This is an underwater Earthcache. It is possible to solve it without scuba gear - snorkeling will do the job - but you'll definitely need to swim. It is not possible to solve it from the beach.
Champagne Reef is named for the champagne-like bubbling waters rising from thermal springs on the ocean floor. Underwater you'll see a lot of geological features and you can even find the remains of the 17th century Spanish shipwreck.
The term "geothermal" is used to refer to the heat that comes from the interior of the earth. All over the world you can see evidence of geothermal activity: Where this heat rises to the surface. The most striking of which are volcanoes. Hot lava (molten rock) bursts it's way out of the ground and can make for a amazing sight. But besides volcanoes, lava and ash, the internal heat of the earth makes its way to the surface in other unique ways through geysers, fumaroles, hot springs and mudpots.
A lot of the geothermal features are very colorful. The reason for these colors are substances found in the water present in these features and the color is a very good indicator of what these substances are. If a spring has a red color to it, most likely it is caused by a large amount of iron. If it is yellow, it is probably due to the presence of sulfur as hydrogen sulfide readily oxidizes to sulfuric acid and native sulfur. Pinks and whites are often caused by the presence of calcium.
A fumarole (or fumerole – the word ultimately comes from the Latin fumus, "smoke") is an opening in a planet's crust which emits steam and gases such as carbon dioxide, sulfur dioxide, hydrogen chloride, and hydrogen sulfide. The steam forms when superheated water condenses as its pressure drops when it emerges from the ground. The name solfatara (from the Italian solfo, "sulfur") is given to fumaroles that emit sulfurous gases.
Fumaroles may occur along tiny cracks, along long fissure, or in chaotic clusters or fields. They also occur on the surface of lava or pyroclastic flows. A fumarole field is an area of thermal springs and gas vents where shallow magma or hot igneous rocks release gases or interact with groundwater. When they occur in freezing environments, fumaroles may cause fumarolic ice towers.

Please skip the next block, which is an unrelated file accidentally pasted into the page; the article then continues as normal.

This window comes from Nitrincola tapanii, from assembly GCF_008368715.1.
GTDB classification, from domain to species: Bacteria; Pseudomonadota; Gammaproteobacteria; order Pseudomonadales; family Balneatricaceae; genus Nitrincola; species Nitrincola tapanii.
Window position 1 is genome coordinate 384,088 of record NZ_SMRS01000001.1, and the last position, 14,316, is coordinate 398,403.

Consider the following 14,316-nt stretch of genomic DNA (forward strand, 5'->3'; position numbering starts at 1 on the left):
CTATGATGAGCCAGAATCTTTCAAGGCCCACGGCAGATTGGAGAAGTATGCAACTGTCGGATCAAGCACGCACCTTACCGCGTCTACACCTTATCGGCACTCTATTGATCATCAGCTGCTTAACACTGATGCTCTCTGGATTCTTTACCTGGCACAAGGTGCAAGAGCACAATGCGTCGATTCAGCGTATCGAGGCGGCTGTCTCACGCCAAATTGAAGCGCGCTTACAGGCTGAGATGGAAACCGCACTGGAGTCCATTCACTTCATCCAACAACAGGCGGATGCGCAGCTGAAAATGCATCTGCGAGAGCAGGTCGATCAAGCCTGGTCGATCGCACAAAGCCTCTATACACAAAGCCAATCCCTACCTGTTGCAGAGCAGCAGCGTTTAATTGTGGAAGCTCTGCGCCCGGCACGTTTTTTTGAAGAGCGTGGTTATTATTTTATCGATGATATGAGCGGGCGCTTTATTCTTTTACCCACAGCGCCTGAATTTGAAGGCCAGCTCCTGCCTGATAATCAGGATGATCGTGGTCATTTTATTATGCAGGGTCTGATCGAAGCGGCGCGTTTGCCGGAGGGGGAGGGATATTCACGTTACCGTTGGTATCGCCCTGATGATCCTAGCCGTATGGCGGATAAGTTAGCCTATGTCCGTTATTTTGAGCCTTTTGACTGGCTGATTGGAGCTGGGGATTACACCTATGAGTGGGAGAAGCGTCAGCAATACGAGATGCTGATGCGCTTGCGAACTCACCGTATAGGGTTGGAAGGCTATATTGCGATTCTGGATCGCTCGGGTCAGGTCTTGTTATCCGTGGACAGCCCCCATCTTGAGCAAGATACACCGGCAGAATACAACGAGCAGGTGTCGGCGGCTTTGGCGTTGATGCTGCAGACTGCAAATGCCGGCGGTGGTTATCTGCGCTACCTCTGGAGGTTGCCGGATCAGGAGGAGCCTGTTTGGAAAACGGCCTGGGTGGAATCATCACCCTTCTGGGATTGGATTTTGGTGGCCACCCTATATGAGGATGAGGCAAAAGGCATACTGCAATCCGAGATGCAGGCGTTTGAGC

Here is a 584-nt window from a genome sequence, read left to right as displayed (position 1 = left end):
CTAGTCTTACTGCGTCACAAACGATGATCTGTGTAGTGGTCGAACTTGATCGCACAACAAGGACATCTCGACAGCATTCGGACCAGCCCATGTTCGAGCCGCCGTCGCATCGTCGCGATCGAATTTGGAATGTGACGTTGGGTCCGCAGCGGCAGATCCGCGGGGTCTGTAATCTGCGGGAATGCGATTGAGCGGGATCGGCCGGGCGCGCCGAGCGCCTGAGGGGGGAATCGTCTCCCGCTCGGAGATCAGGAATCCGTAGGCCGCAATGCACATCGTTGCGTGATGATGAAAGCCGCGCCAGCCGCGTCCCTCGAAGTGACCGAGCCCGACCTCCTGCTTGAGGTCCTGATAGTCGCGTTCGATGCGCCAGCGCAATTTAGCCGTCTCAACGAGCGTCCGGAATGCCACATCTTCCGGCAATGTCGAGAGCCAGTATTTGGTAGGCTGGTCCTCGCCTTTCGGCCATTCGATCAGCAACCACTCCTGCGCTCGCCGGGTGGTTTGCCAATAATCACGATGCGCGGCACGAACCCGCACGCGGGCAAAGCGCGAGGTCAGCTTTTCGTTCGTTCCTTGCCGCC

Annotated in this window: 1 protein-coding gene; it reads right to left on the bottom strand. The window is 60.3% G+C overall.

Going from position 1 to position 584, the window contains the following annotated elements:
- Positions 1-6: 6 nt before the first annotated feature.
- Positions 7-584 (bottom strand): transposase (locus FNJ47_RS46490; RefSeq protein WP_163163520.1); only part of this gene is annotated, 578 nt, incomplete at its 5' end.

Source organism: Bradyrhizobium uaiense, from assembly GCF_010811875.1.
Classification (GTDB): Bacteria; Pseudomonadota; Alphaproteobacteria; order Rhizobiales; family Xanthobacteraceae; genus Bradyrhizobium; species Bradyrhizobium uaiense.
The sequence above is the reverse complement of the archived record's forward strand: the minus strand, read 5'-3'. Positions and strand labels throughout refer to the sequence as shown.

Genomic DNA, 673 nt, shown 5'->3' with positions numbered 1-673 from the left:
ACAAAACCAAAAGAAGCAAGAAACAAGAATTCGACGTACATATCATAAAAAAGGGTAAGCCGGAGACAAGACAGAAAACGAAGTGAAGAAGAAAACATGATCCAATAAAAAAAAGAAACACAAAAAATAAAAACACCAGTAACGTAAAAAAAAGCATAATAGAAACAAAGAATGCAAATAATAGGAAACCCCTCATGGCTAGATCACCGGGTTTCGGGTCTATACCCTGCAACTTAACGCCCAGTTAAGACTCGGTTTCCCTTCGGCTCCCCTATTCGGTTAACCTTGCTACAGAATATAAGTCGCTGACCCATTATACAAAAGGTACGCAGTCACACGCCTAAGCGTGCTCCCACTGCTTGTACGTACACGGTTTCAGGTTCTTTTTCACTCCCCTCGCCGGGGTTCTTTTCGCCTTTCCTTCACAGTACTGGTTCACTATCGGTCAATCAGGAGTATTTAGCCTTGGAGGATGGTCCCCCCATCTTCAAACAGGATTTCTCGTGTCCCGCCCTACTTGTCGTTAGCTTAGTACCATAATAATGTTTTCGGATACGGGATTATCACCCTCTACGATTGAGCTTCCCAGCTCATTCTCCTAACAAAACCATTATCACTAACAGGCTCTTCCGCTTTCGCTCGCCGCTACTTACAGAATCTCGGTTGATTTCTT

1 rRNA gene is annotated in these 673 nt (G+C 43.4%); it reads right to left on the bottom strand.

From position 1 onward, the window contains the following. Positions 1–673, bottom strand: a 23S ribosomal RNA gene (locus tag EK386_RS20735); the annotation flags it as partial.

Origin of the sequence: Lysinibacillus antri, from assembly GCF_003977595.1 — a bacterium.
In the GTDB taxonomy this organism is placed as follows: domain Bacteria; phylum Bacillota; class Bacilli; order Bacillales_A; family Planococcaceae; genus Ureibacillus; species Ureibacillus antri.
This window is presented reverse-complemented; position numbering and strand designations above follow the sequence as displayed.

A hydrothermal vent is a fissure on the seafloor from which geothermally heated water issues. Hydrothermal vents are commonly found near volcanically active places, areas where tectonic plates are moving apart at spreading centers, ocean basins, and hotspots. Hydrothermal deposits are rocks and mineral ore deposits formed by the action of hydrothermal vents.
Hydrothermal vents exist because the earth is both geologically active and has large amounts of water on its surface and within its crust. Under the sea, hydrothermal vents may form features called black smokers or white smokers. Relative to the majority of the deep sea, the areas around submarine hydrothermal vents are biologically more productive, often hosting complex communities fueled by the chemicals dissolved in the vent fluids. Chemosynthetic bacteria and archaea form the base of the food chain, supporting diverse organisms, including giant tube worms, clams, limpets and shrimp.
Logging this Earthcache
To log this earthcache, please answer the following questions and send them to me (Email or Messagecenter):
1. What do you see when diving at the coordinates? A hydrothermal vent, a fumarole or both? Explain the answer in your own words.
2. How big are the bubbles approx.? Why do you think, do they have this size and are not bigger or smaller? Give reasons for your answer.
3. Have a look at the area surrounding the origin of the bubbles? What color is it? What do you think is the reason for this color? Explain in your own words.
4. Optional but greatly appreciated: Take a photo of yourself with the bubbles and post with your log.
You can log immediately. You don't have to wait for an answer. Please send the answers in English or German.
Wikipedia: Hydrothermal vent